The people behind the Rochester Flag Project would like you to know that they are not opposed to geese. As winged ambassadors for the southeastern Minnesota city, a flock of geese or a single goose might work, but Rochester is also home to tech companies, rivers, farms and a hospital that you may have heard of.
So an image of one of those things — or perhaps of geese, as the birds tend to flock in Rochester in unusually high numbers — could make up the winning design for the city’s new flag, said Anastasia Folpe, one of the Flag Project volunteers.
She and others are considering which symbol might best represent the city while overseeing a grass-roots campaign to design a new banner. Their efforts so far include the Rochester Flag Project website and assorted social media accounts, as well as a citywide contest that has drawn dozens of entries.
And while geese have figured prominently in many of the designs, dozens of other ideas show medical crosses, stripes, stars, rivers and the letter ‘R.’ The campaign hopes to choose a design by summer and present it to the City Council, which hasn’t made any promises but has so far encouraged the effort.
That’s been enough for Lee Herold, owner of the Rochester flag store known as Herold Flags and Flagpoles. Herold is also a longtime vexillologist, the name for a person who studies flags, and he’s long had the Rochester city flag in his sights.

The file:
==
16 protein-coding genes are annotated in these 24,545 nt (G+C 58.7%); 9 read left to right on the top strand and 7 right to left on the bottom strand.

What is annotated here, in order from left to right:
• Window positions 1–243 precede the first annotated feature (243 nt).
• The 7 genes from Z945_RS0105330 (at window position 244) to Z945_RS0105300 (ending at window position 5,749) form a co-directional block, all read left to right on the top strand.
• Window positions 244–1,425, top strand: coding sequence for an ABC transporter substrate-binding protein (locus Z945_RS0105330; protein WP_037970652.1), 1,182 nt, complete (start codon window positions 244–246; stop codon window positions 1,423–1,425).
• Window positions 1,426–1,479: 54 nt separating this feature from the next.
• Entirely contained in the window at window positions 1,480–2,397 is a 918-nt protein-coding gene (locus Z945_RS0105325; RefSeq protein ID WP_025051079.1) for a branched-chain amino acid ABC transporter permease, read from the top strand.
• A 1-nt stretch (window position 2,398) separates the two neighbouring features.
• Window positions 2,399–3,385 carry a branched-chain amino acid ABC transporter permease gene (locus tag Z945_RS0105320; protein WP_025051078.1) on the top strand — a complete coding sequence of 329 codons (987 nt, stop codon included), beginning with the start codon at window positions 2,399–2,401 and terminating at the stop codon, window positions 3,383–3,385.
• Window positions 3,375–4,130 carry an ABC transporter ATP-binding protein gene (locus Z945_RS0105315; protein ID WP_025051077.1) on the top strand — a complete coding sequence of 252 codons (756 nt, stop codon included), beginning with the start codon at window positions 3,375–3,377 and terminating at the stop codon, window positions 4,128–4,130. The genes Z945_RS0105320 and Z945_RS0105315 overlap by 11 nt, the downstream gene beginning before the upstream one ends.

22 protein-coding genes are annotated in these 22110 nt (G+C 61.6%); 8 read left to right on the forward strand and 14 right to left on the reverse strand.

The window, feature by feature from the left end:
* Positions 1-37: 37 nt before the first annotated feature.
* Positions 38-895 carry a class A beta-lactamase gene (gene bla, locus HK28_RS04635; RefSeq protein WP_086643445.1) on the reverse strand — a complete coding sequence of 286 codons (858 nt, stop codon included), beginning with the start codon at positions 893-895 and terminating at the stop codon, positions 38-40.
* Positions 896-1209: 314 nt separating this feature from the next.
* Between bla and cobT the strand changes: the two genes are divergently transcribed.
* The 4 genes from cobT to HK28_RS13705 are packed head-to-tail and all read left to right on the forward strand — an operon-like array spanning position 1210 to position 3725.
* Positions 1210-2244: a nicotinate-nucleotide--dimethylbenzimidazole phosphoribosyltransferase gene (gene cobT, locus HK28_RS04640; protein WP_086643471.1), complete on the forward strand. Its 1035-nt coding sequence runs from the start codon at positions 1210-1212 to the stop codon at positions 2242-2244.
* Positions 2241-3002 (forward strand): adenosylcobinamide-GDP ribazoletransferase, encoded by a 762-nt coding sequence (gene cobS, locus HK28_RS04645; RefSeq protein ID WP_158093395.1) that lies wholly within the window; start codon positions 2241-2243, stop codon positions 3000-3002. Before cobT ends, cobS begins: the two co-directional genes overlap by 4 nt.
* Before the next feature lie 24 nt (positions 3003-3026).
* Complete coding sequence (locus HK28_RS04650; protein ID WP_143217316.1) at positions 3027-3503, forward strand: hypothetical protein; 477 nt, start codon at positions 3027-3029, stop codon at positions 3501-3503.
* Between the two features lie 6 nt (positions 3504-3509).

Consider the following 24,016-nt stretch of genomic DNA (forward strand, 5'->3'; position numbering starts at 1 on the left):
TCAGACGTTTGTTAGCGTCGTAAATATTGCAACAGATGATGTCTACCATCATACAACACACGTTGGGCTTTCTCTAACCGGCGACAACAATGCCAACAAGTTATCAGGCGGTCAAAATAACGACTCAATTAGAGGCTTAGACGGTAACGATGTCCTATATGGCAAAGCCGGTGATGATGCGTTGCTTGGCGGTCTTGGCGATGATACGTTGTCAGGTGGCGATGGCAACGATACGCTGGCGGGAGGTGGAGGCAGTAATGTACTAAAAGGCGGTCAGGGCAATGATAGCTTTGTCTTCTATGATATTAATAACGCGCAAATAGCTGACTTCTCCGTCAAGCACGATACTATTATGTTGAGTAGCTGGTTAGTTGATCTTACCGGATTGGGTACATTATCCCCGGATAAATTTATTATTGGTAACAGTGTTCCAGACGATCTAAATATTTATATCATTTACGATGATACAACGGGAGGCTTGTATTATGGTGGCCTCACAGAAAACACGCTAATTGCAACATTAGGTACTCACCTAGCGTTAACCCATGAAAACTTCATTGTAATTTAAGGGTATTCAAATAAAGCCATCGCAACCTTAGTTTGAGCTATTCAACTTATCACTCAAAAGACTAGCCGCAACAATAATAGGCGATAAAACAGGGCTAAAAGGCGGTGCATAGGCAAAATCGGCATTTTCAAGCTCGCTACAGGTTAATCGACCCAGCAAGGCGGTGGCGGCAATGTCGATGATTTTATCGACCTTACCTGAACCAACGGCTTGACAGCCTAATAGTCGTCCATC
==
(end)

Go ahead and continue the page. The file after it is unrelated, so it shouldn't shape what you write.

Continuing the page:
“It’s dated,” he said of the 38-year-old blue flag stamped with a circular seal. The seal includes an image of the city skyline, including well-known Mayo Clinic buildings, and three geese flying overhead. The word “Rochester” and the abbreviation “Minn.” run around the seal’s edge. But it’s mostly the 1980s-style font that sets people off.
At the time the flag was designed by Rochester artist Laurie A. Muir, the font referred to the cutting edge work of IBM, a large local employer. The font no longer looks like the future, though, and even City Hall staffers have quietly tweaked it to look more generic on some versions of the seal in downtown offices.
Muir, contacted by the Rochester Post-Bulletin, said changing a flag because it’s dated doesn’t make sense. But the timing seemed right, said Herold, to remake the design with the launch of the Mayo Clinic’s massive 20-year, $5.6 billion expansion known as Destination Medical Center.
The project’s first call for entries drew 55 designs, and a second and final call drew another 119. A group of local judges educated in flag design will choose 12 finalists. The public can choose their favorites through April 22, at which time judges will make a final selection.
Folpe said she hopes the City Council will approve of the new flag and that it can be flown as early as RochesterFest in June. Herold said the winning look will likely adhere to design principles that call for simplicity, limited colors and the avoidance of words and letters, and be a finished product that pleases the public.
Several entries have included the Rod of Asclepius, a Greek symbol representing healing and medicine, while others have shown a similar symbol, the caduceus, that’s often associated with communication and commerce.
And, of course, geese.
“There are pro-goose and anti-geese people,” Folpe said. A lot of activities around town already use a goose or geese in their symbols, so it would make sense to have a goose on the city flag, she said.
“I’m not opposed to the goose,” she added. “It depends on how the goose is being used.”